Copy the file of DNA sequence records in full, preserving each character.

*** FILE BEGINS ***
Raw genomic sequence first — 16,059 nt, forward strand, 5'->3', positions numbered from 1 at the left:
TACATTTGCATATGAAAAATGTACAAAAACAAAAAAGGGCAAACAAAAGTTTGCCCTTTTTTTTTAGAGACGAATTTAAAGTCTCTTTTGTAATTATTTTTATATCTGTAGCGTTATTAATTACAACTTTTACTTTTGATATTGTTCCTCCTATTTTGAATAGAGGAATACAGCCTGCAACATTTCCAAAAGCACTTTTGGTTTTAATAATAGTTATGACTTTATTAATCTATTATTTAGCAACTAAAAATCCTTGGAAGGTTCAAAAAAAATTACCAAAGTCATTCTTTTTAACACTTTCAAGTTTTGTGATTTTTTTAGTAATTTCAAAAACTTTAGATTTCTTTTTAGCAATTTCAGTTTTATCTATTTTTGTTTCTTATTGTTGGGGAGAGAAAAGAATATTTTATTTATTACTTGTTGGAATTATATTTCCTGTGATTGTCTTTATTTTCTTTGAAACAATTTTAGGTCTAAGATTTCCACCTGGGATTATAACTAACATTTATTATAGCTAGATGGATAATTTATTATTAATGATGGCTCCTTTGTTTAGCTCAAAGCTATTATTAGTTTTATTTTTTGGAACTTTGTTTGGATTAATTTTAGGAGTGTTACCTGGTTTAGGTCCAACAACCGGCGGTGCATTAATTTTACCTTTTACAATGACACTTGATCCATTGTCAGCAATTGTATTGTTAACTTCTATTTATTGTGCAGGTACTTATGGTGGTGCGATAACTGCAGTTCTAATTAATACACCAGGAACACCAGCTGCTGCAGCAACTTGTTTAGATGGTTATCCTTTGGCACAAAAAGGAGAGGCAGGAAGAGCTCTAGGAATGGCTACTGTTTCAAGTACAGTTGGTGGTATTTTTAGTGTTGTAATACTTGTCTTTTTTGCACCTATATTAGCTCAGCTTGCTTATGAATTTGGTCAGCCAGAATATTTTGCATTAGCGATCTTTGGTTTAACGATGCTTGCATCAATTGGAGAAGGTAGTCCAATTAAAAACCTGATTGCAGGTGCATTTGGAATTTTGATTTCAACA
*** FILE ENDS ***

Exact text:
Raw genomic sequence first — 16,059 nt, forward strand, 5'->3', positions numbered from 1 at the left:
TACATTTGCATATGAAAAATGTACAAAAACAAAAAAGGGCAAACAAAAGTTTGCCCTTTTTTTTTAGAGACGAATTTAAAGTCTCTTTTGTAATTATTTTTATATCTGTAGCGTTATTAATTACAACTTTTACTTTTGATATTGTTCCTCCTATTTTGAATAGAGGAATACAGCCTGCAACATTTCCAAAAGCACTTTTGGTTTTAATAATAGTTATGACTTTATTAATCTATTATTTAGCAACTAAAAATCCTTGGAAGGTTCAAAAAAAATTACCAAAGTCATTCTTTTTAACACTTTCAAGTTTTGTGATTTTTTTAGTAATTTCAAAAACTTTAGATTTCTTTTTAGCAATTTCAGTTTTATCTATTTTTGTTTCTTATTGTTGGGGAGAGAAAAGAATATTTTATTTATTACTTGTTGGAATTATATTTCCTGTGATTGTCTTTATTTTCTTTGAAACAATTTTAGGTCTAAGATTTCCACCTGGGATTATAACTAACATTTATTATAGCTAGATGGATAATTTATTATTAATGATGGCTCCTTTGTTTAGCTCAAAGCTATTATTAGTTTTATTTTTTGGAACTTTGTTTGGATTAATTTTAGGAGTGTTACCTGGTTTAGGTCCAACAACCGGCGGTGCATTAATTTTACCTTTTACAATGACACTTGATCCATTGTCAGCAATTGTATTGTTAACTTCTATTTATTGTGCAGGTACTTATGGTGGTGCGATAACTGCAGTTCTAATTAATACACCAGGAACACCAGCTGCTGCAGCAACTTGTTTAGATGGTTATCCTTTGGCACAAAAAGGAGAGGCAGGAAGAGCTCTAGGAATGGCTACTGTTTCAAGTACAGTTGGTGGTATTTTTAGTGTTGTAATACTTGTCTTTTTTGCACCTATATTAGCTCAGCTTGCTTATGAATTTGGTCAGCCAGAATATTTTGCATTAGCGATCTTTGGTTTAACGATGCTTGCATCAATTGGAGAAGGTAGTCCAATTAAAAACCTGATTGCAGGTGCATTTGGAATTTTGATTTCAACA